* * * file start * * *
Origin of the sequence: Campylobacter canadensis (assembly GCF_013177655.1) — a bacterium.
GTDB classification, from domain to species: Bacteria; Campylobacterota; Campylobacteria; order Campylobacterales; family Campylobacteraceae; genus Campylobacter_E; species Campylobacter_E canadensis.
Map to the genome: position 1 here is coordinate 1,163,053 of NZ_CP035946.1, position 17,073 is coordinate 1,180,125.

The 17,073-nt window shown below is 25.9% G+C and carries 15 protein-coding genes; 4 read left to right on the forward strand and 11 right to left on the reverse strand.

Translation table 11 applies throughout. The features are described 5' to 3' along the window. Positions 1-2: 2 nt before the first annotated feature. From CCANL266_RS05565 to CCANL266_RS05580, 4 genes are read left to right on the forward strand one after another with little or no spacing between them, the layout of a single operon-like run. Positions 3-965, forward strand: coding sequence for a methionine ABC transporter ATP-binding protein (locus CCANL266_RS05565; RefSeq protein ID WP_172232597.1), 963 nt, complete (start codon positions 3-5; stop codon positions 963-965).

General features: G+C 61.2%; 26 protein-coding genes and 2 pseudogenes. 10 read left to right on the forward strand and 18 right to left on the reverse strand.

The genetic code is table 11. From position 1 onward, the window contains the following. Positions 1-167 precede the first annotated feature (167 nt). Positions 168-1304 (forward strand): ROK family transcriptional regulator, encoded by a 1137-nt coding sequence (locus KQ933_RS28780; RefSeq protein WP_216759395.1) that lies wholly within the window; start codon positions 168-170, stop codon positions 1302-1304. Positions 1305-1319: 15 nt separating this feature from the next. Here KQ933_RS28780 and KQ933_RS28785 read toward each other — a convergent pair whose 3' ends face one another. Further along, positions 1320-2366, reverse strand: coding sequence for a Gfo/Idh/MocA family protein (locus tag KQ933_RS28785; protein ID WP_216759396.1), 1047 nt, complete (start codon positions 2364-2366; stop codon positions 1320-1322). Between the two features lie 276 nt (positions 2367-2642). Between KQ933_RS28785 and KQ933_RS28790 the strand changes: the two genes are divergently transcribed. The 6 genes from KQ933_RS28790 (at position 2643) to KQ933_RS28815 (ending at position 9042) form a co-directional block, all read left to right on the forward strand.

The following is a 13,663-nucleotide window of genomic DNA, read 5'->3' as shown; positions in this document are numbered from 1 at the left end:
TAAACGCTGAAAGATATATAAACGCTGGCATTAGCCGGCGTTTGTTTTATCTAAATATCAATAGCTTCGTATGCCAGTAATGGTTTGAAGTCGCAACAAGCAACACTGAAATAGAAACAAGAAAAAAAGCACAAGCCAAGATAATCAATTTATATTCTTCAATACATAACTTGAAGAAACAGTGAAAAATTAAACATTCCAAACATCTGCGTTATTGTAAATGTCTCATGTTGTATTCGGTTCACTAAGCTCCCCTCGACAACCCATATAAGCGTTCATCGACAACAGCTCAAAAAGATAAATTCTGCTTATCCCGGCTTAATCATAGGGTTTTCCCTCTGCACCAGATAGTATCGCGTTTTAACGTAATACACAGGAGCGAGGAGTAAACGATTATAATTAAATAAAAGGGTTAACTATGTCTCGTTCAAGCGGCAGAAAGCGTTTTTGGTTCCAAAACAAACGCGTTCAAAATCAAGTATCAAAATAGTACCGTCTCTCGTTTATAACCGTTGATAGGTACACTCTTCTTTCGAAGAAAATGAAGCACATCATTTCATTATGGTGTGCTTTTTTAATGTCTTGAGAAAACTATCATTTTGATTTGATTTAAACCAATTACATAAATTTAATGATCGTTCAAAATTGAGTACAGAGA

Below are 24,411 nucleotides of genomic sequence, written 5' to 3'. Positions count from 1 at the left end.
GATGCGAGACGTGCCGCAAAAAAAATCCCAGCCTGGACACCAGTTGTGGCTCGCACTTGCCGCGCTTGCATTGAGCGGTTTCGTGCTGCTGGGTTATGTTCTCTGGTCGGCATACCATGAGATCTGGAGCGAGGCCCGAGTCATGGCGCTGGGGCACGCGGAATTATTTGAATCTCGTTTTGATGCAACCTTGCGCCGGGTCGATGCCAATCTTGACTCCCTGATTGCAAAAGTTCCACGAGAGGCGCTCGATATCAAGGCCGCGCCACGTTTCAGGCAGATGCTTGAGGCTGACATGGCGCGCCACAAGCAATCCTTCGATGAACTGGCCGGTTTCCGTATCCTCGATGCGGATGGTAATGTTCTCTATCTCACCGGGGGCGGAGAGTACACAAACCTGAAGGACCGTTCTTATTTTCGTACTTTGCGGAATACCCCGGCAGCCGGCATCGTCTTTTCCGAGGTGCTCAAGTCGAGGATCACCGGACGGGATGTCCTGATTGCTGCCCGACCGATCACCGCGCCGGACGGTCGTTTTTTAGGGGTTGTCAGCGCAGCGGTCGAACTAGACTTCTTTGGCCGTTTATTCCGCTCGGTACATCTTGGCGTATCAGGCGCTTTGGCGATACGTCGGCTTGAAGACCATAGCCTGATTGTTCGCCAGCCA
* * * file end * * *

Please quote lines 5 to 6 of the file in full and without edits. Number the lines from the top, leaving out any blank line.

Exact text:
Translation table 11 applies throughout. The features are described 5' to 3' along the window. Positions 1-2: 2 nt before the first annotated feature. From CCANL266_RS05565 to CCANL266_RS05580, 4 genes are read left to right on the forward strand one after another with little or no spacing between them, the layout of a single operon-like run. Positions 3-965, forward strand: coding sequence for a methionine ABC transporter ATP-binding protein (locus CCANL266_RS05565; RefSeq protein ID WP_172232597.1), 963 nt, complete (start codon positions 3-5; stop codon positions 963-965).

General features: G+C 61.2%; 26 protein-coding genes and 2 pseudogenes. 10 read left to right on the forward strand and 18 right to left on the reverse strand.